Instructors Discuss Flight Technology in the Simulation Industry

Flight simulators have been teaching people to safely operate aircraft since the earliest days of aviation. Starting out as rudimentary cockpit fabrications with basic controls, today’s sophisticated machines are essential components in preparing modern pilots for a variety of scenarios. Their technology has also been adapted to other vehicle simulators, as well as the theme park industry, making this an exciting field for programmers and engineers.

A number of staff from the recently-launched Simulation and Visualization program have backgrounds in commercial simulation. This includes one-time Game Development classmates Brandon Patterson and Lari Norri who both worked in the field before coming back to teach at Full Sail. Brandon contributed to military flight sims as a software engineer at Indra Systems, and explained that it was the combination of video game, motion control, and engineering concepts made flight tech so attractive to him post-graduation.

“I always loved games, but there were lots of cool things about simulation that I wanted to be a part of,” says Brandon, Course Director for Engine Development I. “It’s for anyone who enjoys programming as problem solving because there are a unique set of challenges to figure out when interacting with the hardware. I wouldn’t use the word ‘toys,’ but it was really fun because it was like having an expensive interactive machine that I got to come in and spend time with and manipulate.”

Flight mechanics are also commonly adapted to aquatic vehicle simulation, which recreates the same basic navigation through water. Lari (course director for  Graphics I) spent over half a decade working in that world at VMAX Technologies, where he created control schemes and graphics engines for underwater rovers.

“We built pilot training simulators for remote operated vehicles,” he says. “The engineers would construct new machines, and rather than taking them out in the middle of the ocean to test their functionality, we’d build a simulation for them to use in the lab. It’s much cheaper and easier than getting a full crew to go out on a boat, and then maybe have it not work properly. The engineering aspects were what made it so exciting to me because these simulators are just banks of computers with a crazy amount of processing and networking going on. It’s definitely fun and quite a bigger challenge than making other software.”

A major hurdle that Brandon and Lari shared in their simulation work was the notion of accuracy. In gaming your interactions don’t necessarily need to be accurate as long as they’re fun, but a sense of precision is critical for a sim. Users will be preparing for potentially risky situations, and the experience needs to be as close to real life as the developers can make the hardware and software feel.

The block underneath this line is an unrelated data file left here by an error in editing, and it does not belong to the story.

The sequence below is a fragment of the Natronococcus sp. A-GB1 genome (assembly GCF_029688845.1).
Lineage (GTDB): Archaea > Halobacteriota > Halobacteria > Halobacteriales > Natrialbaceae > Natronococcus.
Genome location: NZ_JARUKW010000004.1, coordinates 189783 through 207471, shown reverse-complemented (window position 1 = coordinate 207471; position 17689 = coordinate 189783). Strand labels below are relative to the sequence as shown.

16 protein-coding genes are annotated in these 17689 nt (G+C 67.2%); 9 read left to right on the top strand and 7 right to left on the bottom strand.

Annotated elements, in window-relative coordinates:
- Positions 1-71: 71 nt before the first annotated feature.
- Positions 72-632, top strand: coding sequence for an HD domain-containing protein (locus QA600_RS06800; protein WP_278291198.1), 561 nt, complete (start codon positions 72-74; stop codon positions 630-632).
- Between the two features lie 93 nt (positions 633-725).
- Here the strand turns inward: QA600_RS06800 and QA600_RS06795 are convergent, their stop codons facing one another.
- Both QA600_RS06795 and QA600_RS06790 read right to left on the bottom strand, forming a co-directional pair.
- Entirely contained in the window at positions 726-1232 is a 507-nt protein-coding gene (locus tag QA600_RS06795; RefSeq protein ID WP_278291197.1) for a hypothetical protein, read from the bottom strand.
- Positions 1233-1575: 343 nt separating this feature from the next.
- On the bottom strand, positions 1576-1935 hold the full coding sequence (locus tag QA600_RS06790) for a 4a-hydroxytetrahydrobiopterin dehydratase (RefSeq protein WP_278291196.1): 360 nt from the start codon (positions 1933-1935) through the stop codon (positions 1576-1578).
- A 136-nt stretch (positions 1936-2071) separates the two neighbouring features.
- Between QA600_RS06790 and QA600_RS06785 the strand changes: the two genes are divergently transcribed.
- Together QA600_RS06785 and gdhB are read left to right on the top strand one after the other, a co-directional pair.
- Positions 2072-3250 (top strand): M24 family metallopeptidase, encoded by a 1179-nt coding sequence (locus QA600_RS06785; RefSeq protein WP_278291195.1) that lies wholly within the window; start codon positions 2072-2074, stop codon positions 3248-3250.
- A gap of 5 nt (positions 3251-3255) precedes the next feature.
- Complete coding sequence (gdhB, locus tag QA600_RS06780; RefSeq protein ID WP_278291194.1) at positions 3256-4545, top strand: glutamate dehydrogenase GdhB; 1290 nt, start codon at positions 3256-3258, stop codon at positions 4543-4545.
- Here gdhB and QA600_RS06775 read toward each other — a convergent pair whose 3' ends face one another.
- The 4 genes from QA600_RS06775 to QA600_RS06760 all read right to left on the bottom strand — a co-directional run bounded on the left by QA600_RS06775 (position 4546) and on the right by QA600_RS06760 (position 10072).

“Making sure it worked just like an actual plane was certainly one of our big obstacles,” Brandon says. “We’d spend a lot of time on military bases to check out the cockpits we were simulating, then also do a lot of work with pilots to get their feedback on things like how the buttons would behave or how stiff or loose the control stick should feel at different points.”

“It’s all about precision, and so you also have to take real life elements like physics or weather into account,” adds Lari. “That brings a whole other layer to your job as a programmer. Think of something like a military sim where you would want to go out and measure how bullets fall in real life and then use ballistics tables to help calculate trajectories in different conditions. You need that level of detail.”

That continuing quest for realism is where Rob Catto sees the next evolution in flight technology coming from, and something which may happen sooner than later thanks to emerging virtual reality gear like the Oculus Rift. Rob is the Program Director for Game Studies, which covers the Simulation and Visualization degree, and has been involved with the industry since the mid-1990s. This extends into his own work outside of Full Sail on the Virtual Foot Flyer, an independent project that has adapted both virtual reality and traditional simulation to create a unique flight experience.

“User immersion is the number one thing that solidifies a simulation and that’s only going to improve with the visuals,” Rob says. “The next leap for flight is going to be about incorporating the latest virtual reality systems that are coming. Pilots are going to be able to put on their helmet like they normally would, but inside will be a pair of VR goggles, and their head will be tracked. It’s also going to have a system for one-to-one mapping between your fingers and your virtual world, so when you physically reach out to push a button you’ll see your fingers in the simulation actually interacting with the virtual cockpit. These experiences are going to be incredible, and really are the future of aviation.”

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